A Criminology and Delinquency study released last week found that second generation immigrants have “striking similarities” to their native-born, non-Hispanic white counterparts when it comes to committing crime. In fact, when it comes to crime rates, second-generation offenders are merely “catching up” to the native-born population, as the Pew Research Center’s data blog Fact Tank reported.
Biance E. Bersani conducted the study using data from the Bureau of Labor Statistics National Longitudinal Survey of Youth 1997, and found that criminality peaks at the age of 16 for 25 percent of the native-born population and a little less than 25 percent for second-generation immigrants. Meanwhile, 17 percent of 16 year old first-generation immigrants committed crime. Overall, first-generation immigrants commit crime at a lower rate than second-generation and native-born, non-Hispanic whites.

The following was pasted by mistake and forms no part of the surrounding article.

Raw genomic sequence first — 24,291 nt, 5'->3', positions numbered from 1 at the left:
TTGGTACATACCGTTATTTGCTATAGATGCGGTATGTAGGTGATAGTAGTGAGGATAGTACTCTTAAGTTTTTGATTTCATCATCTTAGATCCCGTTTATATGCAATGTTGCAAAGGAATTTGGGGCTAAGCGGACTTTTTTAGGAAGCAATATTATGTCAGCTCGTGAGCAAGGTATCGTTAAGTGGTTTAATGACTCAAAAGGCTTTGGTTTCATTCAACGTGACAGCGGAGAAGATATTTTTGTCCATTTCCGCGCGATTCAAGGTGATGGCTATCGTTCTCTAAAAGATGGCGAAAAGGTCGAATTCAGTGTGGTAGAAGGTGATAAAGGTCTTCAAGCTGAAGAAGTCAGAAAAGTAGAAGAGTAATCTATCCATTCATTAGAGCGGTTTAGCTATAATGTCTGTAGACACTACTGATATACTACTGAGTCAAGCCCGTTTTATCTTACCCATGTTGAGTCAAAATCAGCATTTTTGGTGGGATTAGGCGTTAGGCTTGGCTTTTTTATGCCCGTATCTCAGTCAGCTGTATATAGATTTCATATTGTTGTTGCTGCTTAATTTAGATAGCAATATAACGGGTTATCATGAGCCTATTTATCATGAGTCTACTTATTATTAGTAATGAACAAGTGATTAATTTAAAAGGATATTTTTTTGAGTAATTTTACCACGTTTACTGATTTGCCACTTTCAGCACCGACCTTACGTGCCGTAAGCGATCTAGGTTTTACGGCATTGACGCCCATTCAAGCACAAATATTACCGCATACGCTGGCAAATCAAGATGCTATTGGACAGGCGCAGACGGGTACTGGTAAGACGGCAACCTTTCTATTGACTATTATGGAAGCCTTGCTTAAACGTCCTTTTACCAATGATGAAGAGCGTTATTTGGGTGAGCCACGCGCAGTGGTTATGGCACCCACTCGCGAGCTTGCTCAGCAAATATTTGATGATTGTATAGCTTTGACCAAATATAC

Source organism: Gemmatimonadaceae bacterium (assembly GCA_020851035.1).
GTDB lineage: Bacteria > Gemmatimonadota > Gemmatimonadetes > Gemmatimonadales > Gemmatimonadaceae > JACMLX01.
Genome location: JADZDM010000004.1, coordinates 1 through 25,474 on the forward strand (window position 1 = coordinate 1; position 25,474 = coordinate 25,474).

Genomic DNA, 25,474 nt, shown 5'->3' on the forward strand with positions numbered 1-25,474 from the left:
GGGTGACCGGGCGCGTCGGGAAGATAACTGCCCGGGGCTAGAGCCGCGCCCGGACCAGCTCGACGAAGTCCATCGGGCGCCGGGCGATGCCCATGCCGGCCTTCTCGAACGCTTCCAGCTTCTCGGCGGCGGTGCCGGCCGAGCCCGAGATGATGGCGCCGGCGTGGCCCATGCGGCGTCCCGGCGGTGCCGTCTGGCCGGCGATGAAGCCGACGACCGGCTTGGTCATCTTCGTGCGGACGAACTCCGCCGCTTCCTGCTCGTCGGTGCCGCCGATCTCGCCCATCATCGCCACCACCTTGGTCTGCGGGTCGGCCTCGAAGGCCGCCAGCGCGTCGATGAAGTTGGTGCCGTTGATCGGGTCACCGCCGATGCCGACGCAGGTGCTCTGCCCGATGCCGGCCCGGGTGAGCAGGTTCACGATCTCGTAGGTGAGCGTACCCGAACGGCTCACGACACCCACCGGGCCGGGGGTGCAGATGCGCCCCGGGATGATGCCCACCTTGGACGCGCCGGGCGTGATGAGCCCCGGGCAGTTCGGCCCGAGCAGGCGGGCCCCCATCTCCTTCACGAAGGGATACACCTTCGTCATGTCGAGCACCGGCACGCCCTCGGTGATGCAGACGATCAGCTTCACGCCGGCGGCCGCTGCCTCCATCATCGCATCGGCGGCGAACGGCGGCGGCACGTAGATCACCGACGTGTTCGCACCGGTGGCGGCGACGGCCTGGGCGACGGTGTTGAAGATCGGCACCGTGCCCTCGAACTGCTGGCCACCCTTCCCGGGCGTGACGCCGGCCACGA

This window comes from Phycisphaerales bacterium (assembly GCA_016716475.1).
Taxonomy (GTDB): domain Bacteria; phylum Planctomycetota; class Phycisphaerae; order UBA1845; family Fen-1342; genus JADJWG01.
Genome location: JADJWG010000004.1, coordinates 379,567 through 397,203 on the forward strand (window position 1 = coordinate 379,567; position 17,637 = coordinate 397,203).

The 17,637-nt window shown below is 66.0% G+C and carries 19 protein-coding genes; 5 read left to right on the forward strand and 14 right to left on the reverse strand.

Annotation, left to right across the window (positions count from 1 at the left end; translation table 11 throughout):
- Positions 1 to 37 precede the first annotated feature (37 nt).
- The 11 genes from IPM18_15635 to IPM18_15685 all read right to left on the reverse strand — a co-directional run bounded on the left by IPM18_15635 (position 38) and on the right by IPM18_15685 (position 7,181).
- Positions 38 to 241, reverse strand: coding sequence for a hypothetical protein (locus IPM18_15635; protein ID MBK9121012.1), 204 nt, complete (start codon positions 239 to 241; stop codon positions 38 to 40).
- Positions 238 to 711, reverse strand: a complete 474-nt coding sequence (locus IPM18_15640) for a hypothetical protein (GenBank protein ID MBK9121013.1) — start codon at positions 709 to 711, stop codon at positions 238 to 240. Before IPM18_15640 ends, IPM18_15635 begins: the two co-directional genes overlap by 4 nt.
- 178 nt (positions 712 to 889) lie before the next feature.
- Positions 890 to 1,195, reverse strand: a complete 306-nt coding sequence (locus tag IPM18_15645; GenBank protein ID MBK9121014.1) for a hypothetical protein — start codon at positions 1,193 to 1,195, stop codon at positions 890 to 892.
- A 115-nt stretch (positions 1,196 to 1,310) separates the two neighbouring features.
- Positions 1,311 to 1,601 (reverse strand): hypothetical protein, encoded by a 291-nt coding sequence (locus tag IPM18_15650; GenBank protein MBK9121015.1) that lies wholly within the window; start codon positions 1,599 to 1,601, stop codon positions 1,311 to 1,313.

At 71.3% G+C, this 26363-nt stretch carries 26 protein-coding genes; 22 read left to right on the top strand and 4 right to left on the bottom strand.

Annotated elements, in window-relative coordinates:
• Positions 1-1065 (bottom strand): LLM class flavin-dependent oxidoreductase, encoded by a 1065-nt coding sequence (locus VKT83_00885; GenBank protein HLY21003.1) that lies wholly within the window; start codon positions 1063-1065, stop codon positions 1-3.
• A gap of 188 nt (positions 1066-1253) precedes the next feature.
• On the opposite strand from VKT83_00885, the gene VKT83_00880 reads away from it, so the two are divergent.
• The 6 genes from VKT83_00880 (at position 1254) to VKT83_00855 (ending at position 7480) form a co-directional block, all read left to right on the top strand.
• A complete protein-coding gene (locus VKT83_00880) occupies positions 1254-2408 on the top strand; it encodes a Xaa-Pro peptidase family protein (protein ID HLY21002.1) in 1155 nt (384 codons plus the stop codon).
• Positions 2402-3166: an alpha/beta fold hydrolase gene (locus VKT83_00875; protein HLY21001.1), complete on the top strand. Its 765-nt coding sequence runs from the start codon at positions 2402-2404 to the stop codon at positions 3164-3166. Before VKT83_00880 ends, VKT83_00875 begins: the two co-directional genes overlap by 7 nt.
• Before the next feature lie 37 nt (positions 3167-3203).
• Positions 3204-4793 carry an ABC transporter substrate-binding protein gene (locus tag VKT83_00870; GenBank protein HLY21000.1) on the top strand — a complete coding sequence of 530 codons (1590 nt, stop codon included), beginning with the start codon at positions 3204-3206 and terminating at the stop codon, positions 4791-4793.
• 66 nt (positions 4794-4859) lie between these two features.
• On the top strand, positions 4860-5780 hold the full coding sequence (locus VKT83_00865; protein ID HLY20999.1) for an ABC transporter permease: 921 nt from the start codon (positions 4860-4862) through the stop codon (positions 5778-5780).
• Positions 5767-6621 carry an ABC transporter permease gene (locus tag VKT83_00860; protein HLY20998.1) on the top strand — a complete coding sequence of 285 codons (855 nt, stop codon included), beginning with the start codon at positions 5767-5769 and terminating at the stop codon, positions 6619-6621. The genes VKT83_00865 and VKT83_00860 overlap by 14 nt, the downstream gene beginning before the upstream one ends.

Bersani’s study helps to dispel previous theories that some second-generation immigrants exhibit criminal behavior solely because they live in “two colliding worlds” — they purportedly act out because they are caught between conflicting family and social expectations. Rather, the study shows that second-generation immigrants are subjected to the same influences as their native born counterparts through both positive and negative ways — such as higher incomes and home ownership in the former case and susceptibility to peer pressure in the latter instance.
She also finds that, “having peers in a gang increased the probability that an individual had been arrested in the previous year by 23% for second-generation immigrants and 25% for native-born non-Hispanic whites.”
The article has been changed to reflect that the study came from a Criminology and Delinquency journal, not from the Pew Research Center.